Domestication. The bushmaster reaches sexual maturity at about 4 years of age. The bushmaster snake is the largest among the pit-viper snakes. It is one of the largest and most dangerous snakes in South America. Three species of bushmaster (L. muta, L. stenophrys, and L. melanocephala) are known to exist, and they normally measure about 1.8 metres (6 American Jour.
Bushmaster Care Typically, an adult bushmaster reaches a length of 6 feet (2 meters). Because of this, humans often fear and attempt to exterminate these reptiles. Soc.

Bushmaster, (genus Lachesis), the longest venomous snake in the New World, found in scrublands and forests from the Amazon River basin north to Costa Rica. These, and other symptoms of bushmaster envenoming, are explained by haemorrhagic, coagulant and neurotoxic venom activities.

Med. Chicago Herp. Larger specimens can reach lengths of 10-12 feet, but that is uncommon. Hardy DL Sr, Haad JJS (1998). However, their venom is toxic, and these snakes do bite when confronted.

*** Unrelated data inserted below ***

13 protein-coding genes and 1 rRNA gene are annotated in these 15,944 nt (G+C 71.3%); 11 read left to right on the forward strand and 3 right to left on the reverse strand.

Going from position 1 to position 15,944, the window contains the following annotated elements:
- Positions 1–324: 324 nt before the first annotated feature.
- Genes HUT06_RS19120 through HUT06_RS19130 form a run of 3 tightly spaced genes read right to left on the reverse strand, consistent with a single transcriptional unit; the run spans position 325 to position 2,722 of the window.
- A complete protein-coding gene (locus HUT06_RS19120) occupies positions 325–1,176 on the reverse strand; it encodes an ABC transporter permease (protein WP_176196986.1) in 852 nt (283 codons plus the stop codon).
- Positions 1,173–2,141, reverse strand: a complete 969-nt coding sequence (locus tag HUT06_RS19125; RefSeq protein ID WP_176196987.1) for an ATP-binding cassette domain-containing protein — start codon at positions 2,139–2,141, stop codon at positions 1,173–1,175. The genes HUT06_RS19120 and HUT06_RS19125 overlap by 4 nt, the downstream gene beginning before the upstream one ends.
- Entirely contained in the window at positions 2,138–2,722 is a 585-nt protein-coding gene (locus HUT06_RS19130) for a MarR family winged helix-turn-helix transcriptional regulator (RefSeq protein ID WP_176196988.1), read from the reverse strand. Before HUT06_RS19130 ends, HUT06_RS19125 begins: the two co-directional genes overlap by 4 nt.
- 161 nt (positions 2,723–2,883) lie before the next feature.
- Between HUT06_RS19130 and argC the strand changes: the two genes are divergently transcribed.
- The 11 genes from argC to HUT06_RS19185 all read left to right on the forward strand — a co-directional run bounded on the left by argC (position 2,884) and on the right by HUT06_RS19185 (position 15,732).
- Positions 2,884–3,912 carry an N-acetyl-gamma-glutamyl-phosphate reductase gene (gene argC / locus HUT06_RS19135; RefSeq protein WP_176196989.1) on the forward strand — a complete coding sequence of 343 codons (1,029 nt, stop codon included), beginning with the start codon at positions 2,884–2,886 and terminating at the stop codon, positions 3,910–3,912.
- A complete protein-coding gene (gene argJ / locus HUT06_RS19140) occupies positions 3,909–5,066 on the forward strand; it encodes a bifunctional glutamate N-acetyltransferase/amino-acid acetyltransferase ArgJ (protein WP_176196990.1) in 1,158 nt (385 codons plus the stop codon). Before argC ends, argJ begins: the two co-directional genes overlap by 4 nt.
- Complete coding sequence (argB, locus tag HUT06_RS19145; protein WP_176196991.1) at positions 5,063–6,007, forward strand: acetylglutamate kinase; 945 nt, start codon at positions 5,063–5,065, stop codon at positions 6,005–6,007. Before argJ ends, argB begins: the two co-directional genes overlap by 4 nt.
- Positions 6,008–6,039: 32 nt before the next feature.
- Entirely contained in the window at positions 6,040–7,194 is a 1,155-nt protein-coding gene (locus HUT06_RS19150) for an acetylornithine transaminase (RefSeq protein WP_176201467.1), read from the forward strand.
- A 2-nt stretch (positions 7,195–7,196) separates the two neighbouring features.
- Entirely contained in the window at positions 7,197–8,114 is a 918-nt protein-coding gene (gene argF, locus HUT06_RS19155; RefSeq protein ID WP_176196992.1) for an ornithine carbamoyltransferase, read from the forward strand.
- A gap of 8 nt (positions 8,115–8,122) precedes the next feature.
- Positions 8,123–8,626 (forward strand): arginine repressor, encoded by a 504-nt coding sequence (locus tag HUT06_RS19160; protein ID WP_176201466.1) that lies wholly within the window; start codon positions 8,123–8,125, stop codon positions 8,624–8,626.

Humans have not domesticated this snake in any way. Bull.

For the treatment of bites by a snake which potentially injects a large dose (> 300 mg dry weight) of venom with a range of life-threatening … Hyg.

The bushmaster is a solitary snake except during mating season, the male finds females by following a scent trail. Some people bitten by this snake may never have been able to reach help before they succumbed to its venom. "A review of venom toxinology and epidemiology of envenoming of the bushmaster (Lachesis) with report of a fatal bite". Because their venom can potentially kill, these snakes do not make good pets. Linnaeus C (1766). 21: 360-363. Appearance.
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Common names: Southern American bushmaster, Atlantic bushmaster ... "Toxicity of Costa Rican snake venoms for the white mouse". The therapeutic efficacy of non-specific Bothrops/Crotalus polyvalent antivenoms in these cases has been unimpressive. Does the Bushmaster Make a Good Pet. Bushmaster (Lachesis muta muta) This person has received a bite and probable envenomation from a Lachesis muta muta. 33(6): 113-123.